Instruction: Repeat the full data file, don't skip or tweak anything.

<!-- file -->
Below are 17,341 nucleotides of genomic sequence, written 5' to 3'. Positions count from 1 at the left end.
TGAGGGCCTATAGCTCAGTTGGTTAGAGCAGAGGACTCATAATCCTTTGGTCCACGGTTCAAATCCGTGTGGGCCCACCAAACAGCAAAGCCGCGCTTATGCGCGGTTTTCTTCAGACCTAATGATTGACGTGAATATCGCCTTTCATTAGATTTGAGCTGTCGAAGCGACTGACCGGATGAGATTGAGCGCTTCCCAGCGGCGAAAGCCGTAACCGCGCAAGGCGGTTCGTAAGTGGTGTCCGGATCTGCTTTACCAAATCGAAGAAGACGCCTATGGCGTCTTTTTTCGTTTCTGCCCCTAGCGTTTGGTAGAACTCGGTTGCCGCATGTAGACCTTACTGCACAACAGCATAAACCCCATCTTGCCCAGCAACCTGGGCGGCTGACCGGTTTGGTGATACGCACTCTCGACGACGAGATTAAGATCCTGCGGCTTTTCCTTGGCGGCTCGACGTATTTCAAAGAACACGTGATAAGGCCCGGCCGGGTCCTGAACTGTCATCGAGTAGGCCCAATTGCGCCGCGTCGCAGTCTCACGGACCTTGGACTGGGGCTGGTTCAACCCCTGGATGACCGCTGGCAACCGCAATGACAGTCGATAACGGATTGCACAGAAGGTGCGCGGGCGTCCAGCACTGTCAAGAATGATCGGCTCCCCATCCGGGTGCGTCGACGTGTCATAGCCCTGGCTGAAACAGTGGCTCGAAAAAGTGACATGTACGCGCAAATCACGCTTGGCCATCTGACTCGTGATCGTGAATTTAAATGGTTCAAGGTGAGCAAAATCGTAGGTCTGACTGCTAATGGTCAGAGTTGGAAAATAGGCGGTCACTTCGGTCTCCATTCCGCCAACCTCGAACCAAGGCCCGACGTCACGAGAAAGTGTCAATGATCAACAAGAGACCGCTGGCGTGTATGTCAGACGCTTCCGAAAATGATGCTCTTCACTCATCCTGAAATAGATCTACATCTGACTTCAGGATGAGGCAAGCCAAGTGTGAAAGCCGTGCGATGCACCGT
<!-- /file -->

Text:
Below are 17,341 nucleotides of genomic sequence, written 5' to 3'. Positions count from 1 at the left end.
TGAGGGCCTATAGCTCAGTTGGTTAGAGCAGAGGACTCATAATCCTTTGGTCCACGGTTCAAATCCGTGTGGGCCCACCAAACAGCAAAGCCGCGCTTATGCGCGGTTTTCTTCAGACCTAATGATTGACGTGAATATCGCCTTTCATTAGATTTGAGCTGTCGAAGCGACTGACCGGATGAGATTGAGCGCTTCCCAGCGGCGAAAGCCGTAACCGCGCAAGGCGGTTCGTAAGTGGTGTCCGGATCTGCTTTACCAAATCGAAGAAGACGCCTATGGCGTCTTTTTTCGTTTCTGCCCCTAGCGTTTGGTAGAACTCGGTTGCCGCATGTAGACCTTACTGCACAACAGCATAAACCCCATCTTGCCCAGCAACCTGGGCGGCTGACCGGTTTGGTGATACGCACTCTCGACGACGAGATTAAGATCCTGCGGCTTTTCCTTGGCGGCTCGACGTATTTCAAAGAACACGTGATAAGGCCCGGCCGGGTCCTGAACTGTCATCGAGTAGGCCCAATTGCGCCGCGTCGCAGTCTCACGGACCTTGGACTGGGGCTGGTTCAACCCCTGGATGACCGCTGGCAACCGCAATGACAGTCGATAACGGATTGCACAGAAGGTGCGCGGGCGTCCAGCACTGTCAAGAATGATCGGCTCCCCATCCGGGTGCGTCGACGTGTCATAGCCCTGGCTGAAACAGTGGCTCGAAAAAGTGACATGTACGCGCAAATCACGCTTGGCCATCTGACTCGTGATCGTGAATTTAAATGGTTCAAGGTGAGCAAAATCGTAGGTCTGACTGCTAATGGTCAGAGTTGGAAAATAGGCGGTCACTTCGGTCTCCATTCCGCCAACCTCGAACCAAGGCCCGACGTCACGAGAAAGTGTCAATGATCAACAAGAGACCGCTGGCGTGTATGTCAGACGCTTCCGAAAATGATGCTCTTCACTCATCCTGAAATAGATCTACATCTGACTTCAGGATGAGGCAAGCCAAGTGTGAAAGCCGTGCGATGCACCGT